New figure for projected coronavirus deaths exposes a government in total confusion

Coronavirus and Boris Johnson to represent long Covid

On 28 March, at a daily coronavirus (Covid-19) press briefing, an NHS chief, speaking alongside a government minister, announced that deaths resulting from the outbreak would be “aimed” at 20,000. But over the last two weeks, government policy has been determined by a very different set of figures.

This latest development illustrates how the government appears to be lurching from one strategy to another. It does not inspire confidence in either the methodologies presented to date or the government’s understanding of the science.

Revised figures

At a press briefing on 28 March, NHS England medical director Stephen Powis explained:

If we can keep deaths below 20,000 we will have done very well in this epidemic…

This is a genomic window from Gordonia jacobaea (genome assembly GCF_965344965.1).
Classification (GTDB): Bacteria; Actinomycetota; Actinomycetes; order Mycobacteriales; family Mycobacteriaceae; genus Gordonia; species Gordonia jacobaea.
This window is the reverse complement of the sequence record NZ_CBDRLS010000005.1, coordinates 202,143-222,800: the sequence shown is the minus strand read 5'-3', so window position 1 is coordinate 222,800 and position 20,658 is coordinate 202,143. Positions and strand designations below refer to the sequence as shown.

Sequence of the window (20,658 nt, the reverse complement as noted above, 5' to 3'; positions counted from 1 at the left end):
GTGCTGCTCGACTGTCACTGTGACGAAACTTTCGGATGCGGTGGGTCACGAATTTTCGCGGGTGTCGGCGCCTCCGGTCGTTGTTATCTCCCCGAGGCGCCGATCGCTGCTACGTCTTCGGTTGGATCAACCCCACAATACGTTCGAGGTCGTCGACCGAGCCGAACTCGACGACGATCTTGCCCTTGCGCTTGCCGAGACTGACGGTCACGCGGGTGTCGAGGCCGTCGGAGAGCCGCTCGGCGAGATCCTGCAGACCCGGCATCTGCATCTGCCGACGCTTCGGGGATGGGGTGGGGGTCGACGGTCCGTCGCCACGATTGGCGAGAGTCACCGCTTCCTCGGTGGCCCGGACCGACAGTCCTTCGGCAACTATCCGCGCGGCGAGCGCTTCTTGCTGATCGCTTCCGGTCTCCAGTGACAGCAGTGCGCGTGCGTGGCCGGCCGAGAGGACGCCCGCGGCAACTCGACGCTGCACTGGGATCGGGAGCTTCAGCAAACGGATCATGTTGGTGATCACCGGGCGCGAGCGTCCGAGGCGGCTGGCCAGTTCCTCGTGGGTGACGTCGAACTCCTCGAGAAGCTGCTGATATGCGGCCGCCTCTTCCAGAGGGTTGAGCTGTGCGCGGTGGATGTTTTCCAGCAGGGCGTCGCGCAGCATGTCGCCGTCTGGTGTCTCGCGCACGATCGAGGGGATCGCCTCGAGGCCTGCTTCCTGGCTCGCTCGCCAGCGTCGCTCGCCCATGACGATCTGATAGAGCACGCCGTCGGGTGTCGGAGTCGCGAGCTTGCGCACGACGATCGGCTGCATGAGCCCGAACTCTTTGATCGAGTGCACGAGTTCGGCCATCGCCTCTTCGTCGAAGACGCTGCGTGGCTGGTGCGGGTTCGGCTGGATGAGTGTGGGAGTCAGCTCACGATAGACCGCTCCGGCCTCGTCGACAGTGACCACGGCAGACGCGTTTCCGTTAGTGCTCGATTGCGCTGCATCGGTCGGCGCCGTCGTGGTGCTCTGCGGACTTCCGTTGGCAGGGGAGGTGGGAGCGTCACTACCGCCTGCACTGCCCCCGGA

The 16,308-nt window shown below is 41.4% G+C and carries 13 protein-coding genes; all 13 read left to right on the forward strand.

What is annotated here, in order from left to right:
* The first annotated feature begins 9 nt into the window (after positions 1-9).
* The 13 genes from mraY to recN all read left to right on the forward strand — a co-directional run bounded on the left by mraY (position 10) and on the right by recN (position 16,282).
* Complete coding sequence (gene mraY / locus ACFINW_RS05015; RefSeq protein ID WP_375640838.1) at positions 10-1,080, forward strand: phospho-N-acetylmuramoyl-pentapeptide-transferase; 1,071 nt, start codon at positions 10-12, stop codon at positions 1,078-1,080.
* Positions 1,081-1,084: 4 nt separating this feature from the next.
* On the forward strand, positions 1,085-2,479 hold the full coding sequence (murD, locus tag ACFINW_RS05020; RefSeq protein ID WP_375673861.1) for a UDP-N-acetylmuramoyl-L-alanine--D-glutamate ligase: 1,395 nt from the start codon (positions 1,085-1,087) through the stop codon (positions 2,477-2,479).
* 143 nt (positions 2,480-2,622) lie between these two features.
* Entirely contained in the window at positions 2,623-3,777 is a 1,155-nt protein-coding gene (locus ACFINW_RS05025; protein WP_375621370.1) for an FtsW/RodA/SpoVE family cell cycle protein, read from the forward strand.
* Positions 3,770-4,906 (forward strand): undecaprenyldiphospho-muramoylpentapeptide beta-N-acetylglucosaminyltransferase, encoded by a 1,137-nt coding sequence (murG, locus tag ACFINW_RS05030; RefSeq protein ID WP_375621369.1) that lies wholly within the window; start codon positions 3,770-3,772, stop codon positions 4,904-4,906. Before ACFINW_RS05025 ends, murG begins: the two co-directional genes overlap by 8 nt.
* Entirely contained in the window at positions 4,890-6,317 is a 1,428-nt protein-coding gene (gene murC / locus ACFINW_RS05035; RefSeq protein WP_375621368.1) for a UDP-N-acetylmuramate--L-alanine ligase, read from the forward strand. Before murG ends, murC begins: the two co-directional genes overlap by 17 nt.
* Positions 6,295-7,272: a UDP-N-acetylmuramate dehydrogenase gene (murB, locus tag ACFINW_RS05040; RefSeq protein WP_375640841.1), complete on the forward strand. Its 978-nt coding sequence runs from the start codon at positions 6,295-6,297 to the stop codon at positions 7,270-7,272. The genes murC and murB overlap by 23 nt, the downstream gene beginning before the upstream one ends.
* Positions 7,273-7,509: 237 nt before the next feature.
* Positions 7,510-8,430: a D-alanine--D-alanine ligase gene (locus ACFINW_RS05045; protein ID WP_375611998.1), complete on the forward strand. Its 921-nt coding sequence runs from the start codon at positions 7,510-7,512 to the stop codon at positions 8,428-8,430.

It is early at the moment and the scientists who are working with the government to model what we can expect are of course adjusting their predictions now as we start to see the actuality of the epidemic in the UK, rather than what we believed might have happened a few weeks ago.

The NHS chief also took the opportunity to revise the anticipated peak for Covid-19 related deaths to the next two to three weeks. If that prediction and the revised figure of “20,000” deaths turn out to be accurate, then that’s welcome news when compared to previous figures.

At the time of publication, the UK coronavirus death toll had increased “by 209 people in the last 24 hours bringing the total number of deaths in the UK to 1,228 so far”.

Read on...

20,000, 250,000 or 510,000 deaths?

Yet, much larger figures were first published only two weeks back. On 16 March, a report by an Imperial College London (ICL) team, led by Professor Neil Ferguson stated:

In total, in an unmitigated epidemic, we would predict approximately 510,000 deaths in GB and 2.2 million in the US, not accounting for the potential negative effects of health systems being overwhelmed on mortality.